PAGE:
A river of molten rock poured from the Nyiragongo volcano in the Democratic Republic of the Congo on January 18, 2002, a day after it erupted, killing dozens, swallowing buildings and forcing hundreds of thousands to flee the town of Goma. The lava flow continued into Lake Kivu.
One of Africa's most notable volcanoes, Nyiragongo contained an active lava lake in its deep summit crater that drained catastrophically through its outer flanks in 1977. Extremely fluid, fast-moving lava flows draining from the summit lava lake in 1977 killed 50 to 100 people, and several villages were destroyed.
This scene was acquired on January 28, 2002, by the Advanced Spaceborne Thermal Emission and Reflection Radiometer, flying aboard NASAs Terra satellite. In this scene, the Nyiragongo volcano itself is covered by clouds, but Goma is visible to the south, situated on the northern shore of Lake Kivu. The bright red ribbons radiating away from the volcano are the hot lava flows. This false-color image covers an area of 21 by 24 km, and combines a thermal band in red, and two infrared bands in green and blue.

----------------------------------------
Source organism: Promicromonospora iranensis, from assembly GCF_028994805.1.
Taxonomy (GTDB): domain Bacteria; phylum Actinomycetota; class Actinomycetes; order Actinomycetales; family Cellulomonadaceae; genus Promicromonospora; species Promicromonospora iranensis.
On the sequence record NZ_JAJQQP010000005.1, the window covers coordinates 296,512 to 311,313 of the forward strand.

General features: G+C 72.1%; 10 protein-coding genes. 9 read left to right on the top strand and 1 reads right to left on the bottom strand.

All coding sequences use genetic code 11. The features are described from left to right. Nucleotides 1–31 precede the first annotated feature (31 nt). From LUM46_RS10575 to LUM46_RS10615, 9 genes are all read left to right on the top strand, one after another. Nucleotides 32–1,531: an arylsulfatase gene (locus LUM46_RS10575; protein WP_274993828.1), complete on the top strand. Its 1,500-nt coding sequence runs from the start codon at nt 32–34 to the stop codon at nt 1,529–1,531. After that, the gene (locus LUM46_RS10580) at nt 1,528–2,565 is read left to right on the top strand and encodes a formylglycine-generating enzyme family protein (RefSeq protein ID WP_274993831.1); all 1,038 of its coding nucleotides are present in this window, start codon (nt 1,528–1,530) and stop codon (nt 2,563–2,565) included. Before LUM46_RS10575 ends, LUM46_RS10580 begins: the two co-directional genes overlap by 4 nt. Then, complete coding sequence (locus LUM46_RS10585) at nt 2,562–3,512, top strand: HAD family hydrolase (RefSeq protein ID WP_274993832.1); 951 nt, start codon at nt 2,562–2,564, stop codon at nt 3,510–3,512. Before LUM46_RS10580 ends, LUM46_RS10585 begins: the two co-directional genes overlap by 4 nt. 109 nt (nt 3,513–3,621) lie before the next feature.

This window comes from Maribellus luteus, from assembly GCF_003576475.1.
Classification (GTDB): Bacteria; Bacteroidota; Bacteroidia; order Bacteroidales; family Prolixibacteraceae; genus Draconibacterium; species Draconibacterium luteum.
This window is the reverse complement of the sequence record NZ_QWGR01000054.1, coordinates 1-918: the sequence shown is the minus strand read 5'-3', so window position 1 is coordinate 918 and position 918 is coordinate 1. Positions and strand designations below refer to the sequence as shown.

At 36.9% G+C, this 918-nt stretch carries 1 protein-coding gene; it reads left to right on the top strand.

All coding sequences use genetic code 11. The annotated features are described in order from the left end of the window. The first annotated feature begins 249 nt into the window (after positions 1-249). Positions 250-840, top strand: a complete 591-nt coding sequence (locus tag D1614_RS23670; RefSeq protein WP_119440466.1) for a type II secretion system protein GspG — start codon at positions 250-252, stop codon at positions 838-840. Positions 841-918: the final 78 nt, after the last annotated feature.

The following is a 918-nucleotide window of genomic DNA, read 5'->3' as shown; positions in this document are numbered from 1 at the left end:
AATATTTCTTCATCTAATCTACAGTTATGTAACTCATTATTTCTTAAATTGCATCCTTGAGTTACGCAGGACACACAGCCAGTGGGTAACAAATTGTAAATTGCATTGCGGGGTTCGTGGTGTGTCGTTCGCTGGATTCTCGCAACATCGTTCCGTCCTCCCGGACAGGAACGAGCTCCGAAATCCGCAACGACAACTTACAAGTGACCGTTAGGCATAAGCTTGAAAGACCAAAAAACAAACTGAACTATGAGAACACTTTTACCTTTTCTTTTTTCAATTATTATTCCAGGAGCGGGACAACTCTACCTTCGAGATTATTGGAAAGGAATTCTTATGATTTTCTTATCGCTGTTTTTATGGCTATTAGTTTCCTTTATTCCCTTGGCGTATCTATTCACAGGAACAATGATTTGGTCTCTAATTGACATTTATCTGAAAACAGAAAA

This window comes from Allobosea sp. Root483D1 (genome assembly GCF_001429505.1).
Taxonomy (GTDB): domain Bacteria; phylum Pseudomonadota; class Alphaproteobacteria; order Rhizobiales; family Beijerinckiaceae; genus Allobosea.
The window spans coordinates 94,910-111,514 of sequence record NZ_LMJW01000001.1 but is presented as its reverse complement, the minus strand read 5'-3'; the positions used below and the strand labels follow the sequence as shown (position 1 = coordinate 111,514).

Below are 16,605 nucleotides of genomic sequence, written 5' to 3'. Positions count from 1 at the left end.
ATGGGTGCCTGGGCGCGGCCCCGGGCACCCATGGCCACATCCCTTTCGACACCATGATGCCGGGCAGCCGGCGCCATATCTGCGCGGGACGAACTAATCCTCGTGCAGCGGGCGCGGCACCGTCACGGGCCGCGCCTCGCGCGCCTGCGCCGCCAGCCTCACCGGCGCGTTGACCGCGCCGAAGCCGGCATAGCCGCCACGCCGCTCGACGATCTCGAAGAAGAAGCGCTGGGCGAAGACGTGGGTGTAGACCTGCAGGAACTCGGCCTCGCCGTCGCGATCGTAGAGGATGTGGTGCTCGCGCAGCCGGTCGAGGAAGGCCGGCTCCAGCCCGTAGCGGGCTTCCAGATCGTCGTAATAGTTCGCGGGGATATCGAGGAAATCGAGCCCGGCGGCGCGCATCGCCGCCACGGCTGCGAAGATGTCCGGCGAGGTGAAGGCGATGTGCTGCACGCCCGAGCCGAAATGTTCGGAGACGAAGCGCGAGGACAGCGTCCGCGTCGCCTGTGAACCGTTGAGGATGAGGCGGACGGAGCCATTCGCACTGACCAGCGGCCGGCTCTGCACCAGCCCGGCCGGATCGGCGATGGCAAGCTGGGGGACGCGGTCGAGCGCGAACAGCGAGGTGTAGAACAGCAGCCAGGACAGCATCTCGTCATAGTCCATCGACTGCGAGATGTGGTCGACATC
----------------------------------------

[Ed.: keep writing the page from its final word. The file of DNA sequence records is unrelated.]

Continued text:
Mount Nyiragongo, located in the Democratic Republic of the Congo, erupted on January 17, 2002, ejecting a large cloud of smoke and ash high into the sky and spewing lava down three sides of the volcano. One river of lava flowed right through the center of Goma and into Lake Kivu, effectively bisecting the city.
In central Africa, in the Democratic Republic of the Congo, sit two volcanoes: Nyiragongo and Nyamuragira. Besides their proximity to Lake Kivu in the south, these volcanoes share the capacity for destruction, each having produced its share of catastrophic eruptions since the early twentieth century. Yet these volcanoes differ markedly from each other, one being a low-profiled structure rising subtly from the plain, and the other sporting steep slopes.